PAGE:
Waking one morning to learn Trey had been whisked away, transferred to another facility, Jeremy fears he and Trey might never see each other again. When he learns from the local news that Trey has been sent back to county to face a retrial, he doesn’t know whether to pray for his acquittal or to hope for his return. Jeremy has to forge a new path, discover a way to move on with his life without Trey. The two will likely never see each other again, but Jeremy can’t forget so easily. He turns to others for support and falls into the arms of another man, but will his new love ever really take the place of Trey?
The reality that Trey was gone took a while to settle. Jeremy found it easier to pretend Trey’d be back, that he was just temporarily absent. He couldn’t quite wrap his head around the idea that they’d never see each other again, that for all practical purposes they were dead to each other. If Trey somehow managed to get a reduced sentence and an eventual release date, he’d be forever prohibited from contacting Jeremy, even by letter. Felons were not allowed to communicate with other convicted felons. Period. And even if his trial did not go well and he was again convicted, chances remained slim to none that he’d be returned to the Pit as Jeremy’s cellmate.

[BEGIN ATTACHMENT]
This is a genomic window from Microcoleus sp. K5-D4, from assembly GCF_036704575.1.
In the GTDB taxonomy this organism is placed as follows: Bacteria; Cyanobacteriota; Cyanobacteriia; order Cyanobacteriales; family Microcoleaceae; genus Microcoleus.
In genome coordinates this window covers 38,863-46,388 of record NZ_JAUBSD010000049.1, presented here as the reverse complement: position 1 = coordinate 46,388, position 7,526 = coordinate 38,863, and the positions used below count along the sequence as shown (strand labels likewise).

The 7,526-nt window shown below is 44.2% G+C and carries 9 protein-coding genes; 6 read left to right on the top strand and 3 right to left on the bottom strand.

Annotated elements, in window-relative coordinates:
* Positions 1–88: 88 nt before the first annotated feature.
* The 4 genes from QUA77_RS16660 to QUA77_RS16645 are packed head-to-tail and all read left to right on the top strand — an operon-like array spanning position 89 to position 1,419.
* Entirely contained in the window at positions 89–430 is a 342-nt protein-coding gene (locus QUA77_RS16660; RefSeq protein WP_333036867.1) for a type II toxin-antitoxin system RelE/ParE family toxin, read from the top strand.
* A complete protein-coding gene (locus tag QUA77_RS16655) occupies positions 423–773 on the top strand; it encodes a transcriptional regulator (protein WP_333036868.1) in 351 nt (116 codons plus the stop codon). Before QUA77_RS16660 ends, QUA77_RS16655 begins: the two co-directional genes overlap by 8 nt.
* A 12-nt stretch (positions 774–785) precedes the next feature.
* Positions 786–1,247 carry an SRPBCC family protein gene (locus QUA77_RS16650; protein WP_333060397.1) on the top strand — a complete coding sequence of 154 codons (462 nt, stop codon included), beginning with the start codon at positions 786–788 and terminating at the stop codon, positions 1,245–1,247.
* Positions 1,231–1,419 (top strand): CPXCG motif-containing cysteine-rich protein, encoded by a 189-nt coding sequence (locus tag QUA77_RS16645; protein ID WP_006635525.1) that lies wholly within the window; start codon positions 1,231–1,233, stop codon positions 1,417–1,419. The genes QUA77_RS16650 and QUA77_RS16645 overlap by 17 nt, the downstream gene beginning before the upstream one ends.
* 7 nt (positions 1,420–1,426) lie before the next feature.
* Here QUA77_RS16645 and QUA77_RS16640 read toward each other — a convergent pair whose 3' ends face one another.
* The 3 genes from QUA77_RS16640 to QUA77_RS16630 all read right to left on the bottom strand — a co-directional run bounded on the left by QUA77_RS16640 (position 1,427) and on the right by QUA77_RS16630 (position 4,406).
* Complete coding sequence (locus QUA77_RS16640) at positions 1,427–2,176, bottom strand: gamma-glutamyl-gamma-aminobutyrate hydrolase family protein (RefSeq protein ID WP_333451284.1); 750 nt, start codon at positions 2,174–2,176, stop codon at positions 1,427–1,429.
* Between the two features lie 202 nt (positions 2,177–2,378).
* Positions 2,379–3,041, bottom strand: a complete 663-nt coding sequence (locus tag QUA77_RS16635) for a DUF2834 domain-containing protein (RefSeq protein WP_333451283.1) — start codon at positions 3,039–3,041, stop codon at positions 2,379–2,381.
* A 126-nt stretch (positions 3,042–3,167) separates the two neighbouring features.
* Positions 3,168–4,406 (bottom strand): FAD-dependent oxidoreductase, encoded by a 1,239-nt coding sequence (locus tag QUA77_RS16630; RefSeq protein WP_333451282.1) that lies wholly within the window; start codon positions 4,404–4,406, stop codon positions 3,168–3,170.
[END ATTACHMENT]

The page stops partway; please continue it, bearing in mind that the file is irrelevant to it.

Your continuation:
Trey had been everything to Jeremy. His salvation. In an otherwise bleak and hopeless world, Trey was his ray of sunshine, his hero and protector. And now, without him, Jeremy faced all the challenges of survival within this godforsaken hellhole alone. He had no safety net, no one to make him feel safe. And every night when he rested his head on his foam wedge encased within a pillowcase, the hollow within his chest ached, yearning to be filled. Grief. The horrifying and excruciating process of coming to terms with a significant loss nearly crippled him.
And to make matters even worse, he now no longer had Shadow. Jeremy had been removed from the program due to the injuries the dog had sustained. When he couldn’t offer an explanation for the broken ribs, they booted him. Seeing other inmates in the commons and outside in the yard with their dogs stabbed him like a knife in the heart.